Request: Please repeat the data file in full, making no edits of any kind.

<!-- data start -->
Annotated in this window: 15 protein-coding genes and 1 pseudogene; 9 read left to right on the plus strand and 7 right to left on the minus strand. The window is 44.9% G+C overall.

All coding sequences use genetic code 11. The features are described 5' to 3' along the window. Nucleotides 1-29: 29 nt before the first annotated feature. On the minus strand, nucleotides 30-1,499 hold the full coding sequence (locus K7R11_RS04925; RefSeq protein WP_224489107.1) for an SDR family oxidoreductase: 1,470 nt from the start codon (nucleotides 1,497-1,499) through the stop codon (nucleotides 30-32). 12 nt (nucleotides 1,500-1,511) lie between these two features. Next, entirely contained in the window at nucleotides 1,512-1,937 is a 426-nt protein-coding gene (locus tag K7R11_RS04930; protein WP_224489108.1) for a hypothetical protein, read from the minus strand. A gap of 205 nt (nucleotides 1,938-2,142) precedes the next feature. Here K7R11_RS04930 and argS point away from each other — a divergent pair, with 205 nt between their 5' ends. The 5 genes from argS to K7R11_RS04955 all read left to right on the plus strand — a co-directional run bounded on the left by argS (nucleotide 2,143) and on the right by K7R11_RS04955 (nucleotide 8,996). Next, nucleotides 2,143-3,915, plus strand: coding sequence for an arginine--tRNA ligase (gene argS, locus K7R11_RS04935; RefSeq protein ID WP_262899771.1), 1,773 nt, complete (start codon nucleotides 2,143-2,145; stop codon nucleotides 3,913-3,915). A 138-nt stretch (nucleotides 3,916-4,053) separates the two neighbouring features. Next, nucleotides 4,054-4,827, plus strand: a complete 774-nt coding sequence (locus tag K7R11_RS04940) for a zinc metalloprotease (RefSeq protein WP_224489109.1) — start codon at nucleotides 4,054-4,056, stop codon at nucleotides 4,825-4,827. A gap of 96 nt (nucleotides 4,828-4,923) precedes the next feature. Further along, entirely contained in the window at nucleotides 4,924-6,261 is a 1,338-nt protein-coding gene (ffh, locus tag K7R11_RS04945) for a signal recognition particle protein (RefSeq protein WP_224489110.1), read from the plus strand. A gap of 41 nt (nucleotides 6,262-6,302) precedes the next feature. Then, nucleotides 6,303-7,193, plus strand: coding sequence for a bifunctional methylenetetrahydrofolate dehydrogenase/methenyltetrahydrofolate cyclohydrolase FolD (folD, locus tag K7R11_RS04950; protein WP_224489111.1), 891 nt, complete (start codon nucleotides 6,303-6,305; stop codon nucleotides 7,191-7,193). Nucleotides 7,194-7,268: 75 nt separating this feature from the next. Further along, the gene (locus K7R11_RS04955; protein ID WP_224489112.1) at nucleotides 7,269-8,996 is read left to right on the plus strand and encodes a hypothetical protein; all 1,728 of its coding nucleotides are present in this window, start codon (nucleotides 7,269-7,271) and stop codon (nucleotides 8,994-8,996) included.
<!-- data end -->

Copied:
Annotated in this window: 15 protein-coding genes and 1 pseudogene; 9 read left to right on the plus strand and 7 right to left on the minus strand. The window is 44.9% G+C overall.

All coding sequences use genetic code 11. The features are described 5' to 3' along the window. Nucleotides 1-29: 29 nt before the first annotated feature. On the minus strand, nucleotides 30-1,499 hold the full coding sequence (locus K7R11_RS04925; RefSeq protein WP_224489107.1) for an SDR family oxidoreductase: 1,470 nt from the start codon (nucleotides 1,497-1,499) through the stop codon (nucleotides 30-32). 12 nt (nucleotides 1,500-1,511) lie between these two features. Next, entirely contained in the window at nucleotides 1,512-1,937 is a 426-nt protein-coding gene (locus tag K7R11_RS04930; protein WP_224489108.1) for a hypothetical protein, read from the minus strand. A gap of 205 nt (nucleotides 1,938-2,142) precedes the next feature. Here K7R11_RS04930 and argS point away from each other — a divergent pair, with 205 nt between their 5' ends. The 5 genes from argS to K7R11_RS04955 all read left to right on the plus strand — a co-directional run bounded on the left by argS (nucleotide 2,143) and on the right by K7R11_RS04955 (nucleotide 8,996). Next, nucleotides 2,143-3,915, plus strand: coding sequence for an arginine--tRNA ligase (gene argS, locus K7R11_RS04935; RefSeq protein ID WP_262899771.1), 1,773 nt, complete (start codon nucleotides 2,143-2,145; stop codon nucleotides 3,913-3,915). A 138-nt stretch (nucleotides 3,916-4,053) separates the two neighbouring features. Next, nucleotides 4,054-4,827, plus strand: a complete 774-nt coding sequence (locus tag K7R11_RS04940) for a zinc metalloprotease (RefSeq protein WP_224489109.1) — start codon at nucleotides 4,054-4,056, stop codon at nucleotides 4,825-4,827. A gap of 96 nt (nucleotides 4,828-4,923) precedes the next feature. Further along, entirely contained in the window at nucleotides 4,924-6,261 is a 1,338-nt protein-coding gene (ffh, locus tag K7R11_RS04945) for a signal recognition particle protein (RefSeq protein WP_224489110.1), read from the plus strand. A gap of 41 nt (nucleotides 6,262-6,302) precedes the next feature. Then, nucleotides 6,303-7,193, plus strand: coding sequence for a bifunctional methylenetetrahydrofolate dehydrogenase/methenyltetrahydrofolate cyclohydrolase FolD (folD, locus tag K7R11_RS04950; protein WP_224489111.1), 891 nt, complete (start codon nucleotides 6,303-6,305; stop codon nucleotides 7,191-7,193). Nucleotides 7,194-7,268: 75 nt separating this feature from the next. Further along, the gene (locus K7R11_RS04955; protein ID WP_224489112.1) at nucleotides 7,269-8,996 is read left to right on the plus strand and encodes a hypothetical protein; all 1,728 of its coding nucleotides are present in this window, start codon (nucleotides 7,269-7,271) and stop codon (nucleotides 8,994-8,996) included.